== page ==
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Township trustees await pandemic's economic damage
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Township trustees await pandemic's economic damage

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Strack & Van Til is giving North Township 100 bags of food (copy)

Strack & Van Til is gave North Township 100 bags of food to help feed the seniors and disabled who are calling the North Township Trustee's office for food help. From left, North Township Trustee Frank J. Mrvan, Prescott Serna, Tavell Grant and Jeff Strack, CEO of Strack & Van Til, help load bags of groceries into a U-Haul truck.

The surge of Northwest Indiana’s newly unemployed has yet to break upon Lake and LaPorte County township trustees.

But those unfortunate thousands will eventually have to reach out to these low profile government officials who in good times minister only to the Region’s neediest.

They are stocking their food pantries for those unable or unwilling to face the new stresses of grocery shopping.

They are also streamlining how public assistance applicants can deal with the unpaid housing, medical and other essential bills their clients will bring to them.

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At the same time, the 11 township trustees in Lake County and 21 in LaPorte County have had to reduce their operational hours, assigned some staff to work from home and closed their offices to random walk-in traffic as safety precautions.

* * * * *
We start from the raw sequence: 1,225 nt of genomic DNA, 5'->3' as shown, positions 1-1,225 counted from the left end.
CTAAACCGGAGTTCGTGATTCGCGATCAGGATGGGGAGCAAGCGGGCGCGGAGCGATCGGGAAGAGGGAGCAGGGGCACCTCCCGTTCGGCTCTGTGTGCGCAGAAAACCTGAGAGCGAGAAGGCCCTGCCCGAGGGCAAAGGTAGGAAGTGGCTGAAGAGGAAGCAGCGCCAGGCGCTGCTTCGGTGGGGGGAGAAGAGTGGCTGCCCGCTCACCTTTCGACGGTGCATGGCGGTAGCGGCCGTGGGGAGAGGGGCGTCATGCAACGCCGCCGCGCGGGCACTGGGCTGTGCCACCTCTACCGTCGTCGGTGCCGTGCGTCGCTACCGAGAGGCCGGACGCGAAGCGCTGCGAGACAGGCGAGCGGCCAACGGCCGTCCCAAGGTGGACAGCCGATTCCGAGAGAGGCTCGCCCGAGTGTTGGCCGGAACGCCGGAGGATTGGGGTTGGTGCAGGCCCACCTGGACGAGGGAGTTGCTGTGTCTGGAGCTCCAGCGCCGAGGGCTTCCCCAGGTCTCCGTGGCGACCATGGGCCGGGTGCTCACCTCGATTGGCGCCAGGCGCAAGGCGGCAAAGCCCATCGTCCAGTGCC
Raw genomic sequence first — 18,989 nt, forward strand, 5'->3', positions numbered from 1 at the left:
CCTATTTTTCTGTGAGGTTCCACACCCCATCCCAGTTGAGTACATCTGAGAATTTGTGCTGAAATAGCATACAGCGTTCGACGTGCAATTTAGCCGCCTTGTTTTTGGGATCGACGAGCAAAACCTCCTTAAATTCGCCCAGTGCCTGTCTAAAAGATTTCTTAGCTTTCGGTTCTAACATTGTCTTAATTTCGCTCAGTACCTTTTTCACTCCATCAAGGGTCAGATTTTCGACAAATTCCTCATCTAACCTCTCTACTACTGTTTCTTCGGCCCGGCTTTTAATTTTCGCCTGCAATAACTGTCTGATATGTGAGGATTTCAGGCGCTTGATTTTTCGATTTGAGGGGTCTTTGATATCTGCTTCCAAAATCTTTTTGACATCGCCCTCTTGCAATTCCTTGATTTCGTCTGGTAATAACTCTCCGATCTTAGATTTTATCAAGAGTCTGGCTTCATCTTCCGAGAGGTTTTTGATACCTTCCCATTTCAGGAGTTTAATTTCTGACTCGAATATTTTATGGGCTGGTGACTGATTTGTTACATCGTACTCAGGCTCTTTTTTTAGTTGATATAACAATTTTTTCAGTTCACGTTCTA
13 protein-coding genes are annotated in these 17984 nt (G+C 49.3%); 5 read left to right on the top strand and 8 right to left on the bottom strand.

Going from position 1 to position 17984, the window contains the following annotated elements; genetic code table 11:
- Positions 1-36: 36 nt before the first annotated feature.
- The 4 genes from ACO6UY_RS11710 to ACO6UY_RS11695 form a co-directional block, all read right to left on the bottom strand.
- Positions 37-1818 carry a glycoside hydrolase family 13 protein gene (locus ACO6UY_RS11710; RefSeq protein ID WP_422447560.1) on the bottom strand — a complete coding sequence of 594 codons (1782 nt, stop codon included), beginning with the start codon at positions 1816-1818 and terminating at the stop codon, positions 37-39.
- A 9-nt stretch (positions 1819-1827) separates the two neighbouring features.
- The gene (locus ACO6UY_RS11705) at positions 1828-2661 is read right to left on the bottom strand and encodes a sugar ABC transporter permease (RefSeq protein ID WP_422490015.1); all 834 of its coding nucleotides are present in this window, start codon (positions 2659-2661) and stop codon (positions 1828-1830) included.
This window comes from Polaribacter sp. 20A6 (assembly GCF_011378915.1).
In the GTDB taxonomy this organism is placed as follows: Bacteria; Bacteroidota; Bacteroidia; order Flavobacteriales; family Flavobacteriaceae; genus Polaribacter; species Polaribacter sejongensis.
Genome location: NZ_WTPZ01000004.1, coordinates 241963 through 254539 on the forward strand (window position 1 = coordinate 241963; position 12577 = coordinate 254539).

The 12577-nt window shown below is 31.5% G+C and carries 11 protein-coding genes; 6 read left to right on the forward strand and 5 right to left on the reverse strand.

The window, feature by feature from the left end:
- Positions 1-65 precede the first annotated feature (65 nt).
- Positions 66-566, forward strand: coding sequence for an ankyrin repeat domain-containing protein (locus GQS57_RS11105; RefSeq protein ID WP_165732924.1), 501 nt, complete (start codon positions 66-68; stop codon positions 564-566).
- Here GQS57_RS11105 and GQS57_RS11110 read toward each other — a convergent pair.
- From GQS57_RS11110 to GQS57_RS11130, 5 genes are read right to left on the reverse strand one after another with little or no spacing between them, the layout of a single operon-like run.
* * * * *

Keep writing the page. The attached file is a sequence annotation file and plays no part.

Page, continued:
But they cannot shut down entirely as non-essential businesses have. “We still have to provide services,” Deborah Driskell, executive director for the Indiana Township Association said last week.

After weeks of such preparations, Eagle Creek Township Trustee Rosemarie Morrow is still waiting for the worst. “I’ve asked around to other trustees and we haven’t seen the increase," she said. "It probably hasn’t been long enough.”

It has been less than a month since President Donald Trump and Governor Eric Holcomb began shutting down the retail business sector.

Still, there are plenty of panicked telephone calls to township offices.

St. John Township Trustee Cathy J. Lareau said, “We had one from a two-income household where both had been laid off.”

Ross Township Trustee Joe Shudick said, “They are a little afraid and wondering if there is going to be anything available.”

“We are dealing with a whole new class of clients,” Hanover Township Trustee Kevin Toth said.

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Trustees concede that they don’t have all the answers for what is to come because, as Winfield Township Trustee Paulette Skinner said, “It changes from day to day.”

The state’s 1,008 township trustees are a relic from pioneer days. They once provided the only government service in an era when cities and towns were small and few.

Other agencies have taken over their duties in the last century, but trustees are still tasked with providing food, medicine and emergency housing for those living within their township.

They said there are several reasons for the delayed reaction since the mass closures in the retail business sector.